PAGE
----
Leicester hate crime rises after Brexit but still below national average

By Conor de Smith, Ruairi O’Connor, Sophie Sandberg, Luke Smith, Danial Nash and Matthew Knight

Race related hate crime in the Leicestershire area has risen by 22% following the Summer Brexit vote, however this figure is still well below the national average.

Statistics have shown a nationwide rise in race related hate crime of 41% in the immediate aftermath of the vote, where the United Kingdom elected to leave the European Union (EU).

Despite the upward trend throughout the country, Leicester’s figures, although increased, still show the accepting nature of the city.

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As shown in the graph, the outcome of Brexit did affect the amount of racial hate crime in Leicester quite significantly, with 22 more offences recorded in the month following the crucial vote (July).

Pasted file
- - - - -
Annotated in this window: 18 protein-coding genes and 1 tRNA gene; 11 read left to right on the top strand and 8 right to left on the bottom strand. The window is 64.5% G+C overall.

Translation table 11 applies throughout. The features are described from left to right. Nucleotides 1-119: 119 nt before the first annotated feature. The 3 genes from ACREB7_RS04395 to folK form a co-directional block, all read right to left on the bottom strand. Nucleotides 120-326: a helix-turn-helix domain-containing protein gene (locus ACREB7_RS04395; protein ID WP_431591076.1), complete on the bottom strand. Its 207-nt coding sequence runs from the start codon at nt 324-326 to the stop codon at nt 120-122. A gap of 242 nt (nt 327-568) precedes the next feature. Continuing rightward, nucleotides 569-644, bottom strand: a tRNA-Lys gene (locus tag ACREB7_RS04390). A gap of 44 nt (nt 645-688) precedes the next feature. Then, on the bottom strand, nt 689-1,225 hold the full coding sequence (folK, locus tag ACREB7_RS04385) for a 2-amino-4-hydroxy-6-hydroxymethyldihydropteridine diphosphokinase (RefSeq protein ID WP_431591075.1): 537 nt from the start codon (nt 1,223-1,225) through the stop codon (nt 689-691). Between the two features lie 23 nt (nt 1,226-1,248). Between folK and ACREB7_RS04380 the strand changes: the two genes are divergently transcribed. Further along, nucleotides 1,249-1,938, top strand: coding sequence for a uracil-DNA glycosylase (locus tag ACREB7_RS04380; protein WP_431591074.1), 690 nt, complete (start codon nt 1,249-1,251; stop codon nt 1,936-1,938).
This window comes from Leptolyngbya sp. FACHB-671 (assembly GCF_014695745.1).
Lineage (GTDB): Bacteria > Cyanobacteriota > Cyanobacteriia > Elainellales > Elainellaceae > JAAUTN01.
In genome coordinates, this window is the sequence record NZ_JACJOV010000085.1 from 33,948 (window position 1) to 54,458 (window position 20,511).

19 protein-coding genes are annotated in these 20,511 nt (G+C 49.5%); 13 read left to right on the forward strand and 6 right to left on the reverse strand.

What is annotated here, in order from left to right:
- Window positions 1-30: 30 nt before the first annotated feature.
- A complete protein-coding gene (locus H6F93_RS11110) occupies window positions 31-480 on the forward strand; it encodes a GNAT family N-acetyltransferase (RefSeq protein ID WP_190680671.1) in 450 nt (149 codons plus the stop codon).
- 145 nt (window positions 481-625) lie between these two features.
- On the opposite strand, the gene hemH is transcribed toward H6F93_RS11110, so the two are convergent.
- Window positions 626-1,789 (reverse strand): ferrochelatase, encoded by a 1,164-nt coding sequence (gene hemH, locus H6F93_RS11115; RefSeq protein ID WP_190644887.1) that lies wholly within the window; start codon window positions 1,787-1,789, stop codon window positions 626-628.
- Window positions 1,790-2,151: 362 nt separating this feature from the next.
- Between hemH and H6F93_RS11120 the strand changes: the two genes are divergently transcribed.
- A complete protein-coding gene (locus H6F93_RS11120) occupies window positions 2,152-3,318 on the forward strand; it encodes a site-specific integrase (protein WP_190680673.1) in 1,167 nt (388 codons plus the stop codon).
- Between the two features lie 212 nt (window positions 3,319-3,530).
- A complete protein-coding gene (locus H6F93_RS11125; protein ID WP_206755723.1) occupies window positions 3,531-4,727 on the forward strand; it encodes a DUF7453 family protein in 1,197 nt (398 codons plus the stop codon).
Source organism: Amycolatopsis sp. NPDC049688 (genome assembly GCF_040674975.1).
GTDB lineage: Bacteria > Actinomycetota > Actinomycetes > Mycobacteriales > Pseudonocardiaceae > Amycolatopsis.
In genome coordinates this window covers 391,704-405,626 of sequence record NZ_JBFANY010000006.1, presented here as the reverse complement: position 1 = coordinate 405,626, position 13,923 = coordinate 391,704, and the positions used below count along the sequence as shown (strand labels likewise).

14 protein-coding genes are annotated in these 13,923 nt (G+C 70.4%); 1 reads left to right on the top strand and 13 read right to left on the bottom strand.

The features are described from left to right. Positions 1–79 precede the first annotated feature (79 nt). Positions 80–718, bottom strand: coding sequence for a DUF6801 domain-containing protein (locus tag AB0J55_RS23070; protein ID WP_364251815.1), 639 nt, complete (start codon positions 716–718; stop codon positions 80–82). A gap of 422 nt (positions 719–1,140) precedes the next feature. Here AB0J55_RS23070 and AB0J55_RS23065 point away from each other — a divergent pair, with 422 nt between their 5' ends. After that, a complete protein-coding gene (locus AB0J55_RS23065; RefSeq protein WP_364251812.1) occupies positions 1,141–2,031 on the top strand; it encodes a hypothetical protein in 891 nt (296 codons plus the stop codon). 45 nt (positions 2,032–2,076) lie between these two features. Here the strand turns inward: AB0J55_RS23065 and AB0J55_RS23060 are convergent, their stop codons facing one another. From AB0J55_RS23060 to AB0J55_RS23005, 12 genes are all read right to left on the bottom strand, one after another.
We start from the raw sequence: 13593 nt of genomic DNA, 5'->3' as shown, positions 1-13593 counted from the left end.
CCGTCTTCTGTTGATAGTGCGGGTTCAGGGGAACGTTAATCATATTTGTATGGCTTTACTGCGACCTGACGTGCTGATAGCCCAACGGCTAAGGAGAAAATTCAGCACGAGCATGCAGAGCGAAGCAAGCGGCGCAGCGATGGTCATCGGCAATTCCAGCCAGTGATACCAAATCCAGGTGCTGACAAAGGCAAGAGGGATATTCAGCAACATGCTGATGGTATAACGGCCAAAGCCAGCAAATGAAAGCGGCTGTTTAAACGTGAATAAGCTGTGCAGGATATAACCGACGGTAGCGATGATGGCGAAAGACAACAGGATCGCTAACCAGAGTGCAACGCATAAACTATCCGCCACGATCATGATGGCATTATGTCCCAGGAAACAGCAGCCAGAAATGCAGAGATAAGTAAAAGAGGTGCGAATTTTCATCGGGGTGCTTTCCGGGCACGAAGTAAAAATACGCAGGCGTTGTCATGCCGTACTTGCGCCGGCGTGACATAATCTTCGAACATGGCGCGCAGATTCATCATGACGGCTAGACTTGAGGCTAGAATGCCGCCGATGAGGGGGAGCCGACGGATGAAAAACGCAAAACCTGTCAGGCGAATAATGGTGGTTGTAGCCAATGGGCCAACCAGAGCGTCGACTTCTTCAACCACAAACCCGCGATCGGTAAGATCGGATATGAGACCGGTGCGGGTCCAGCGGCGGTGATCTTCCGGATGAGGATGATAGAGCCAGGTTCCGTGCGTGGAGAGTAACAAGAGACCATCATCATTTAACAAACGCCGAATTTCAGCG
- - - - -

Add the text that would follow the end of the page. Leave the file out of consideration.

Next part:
However, it does not appear that the local community feels as much of an affect as the stats would suggest.

Ajaib Singh, main spokesperson of the Guru Nanak Gurdwara Temple in Leicester, stated:

“Leicester is a very multicultural city. The people are very integrated in most areas – apart from some specific areas between specific religions.

He continued to say, “I have not seen any hate crimes for a long time.”

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Although, on the surface multiculturalism seems to be thriving in the area, there are some people who are uncertain how it could develop in the near future.

Kamaron Mostapha, 40, said that “I think the hate between the Brits and the foreigners will grow and create safety problems in the city. Nobody knows what’s going to happen, but I hope that nothing will change.”

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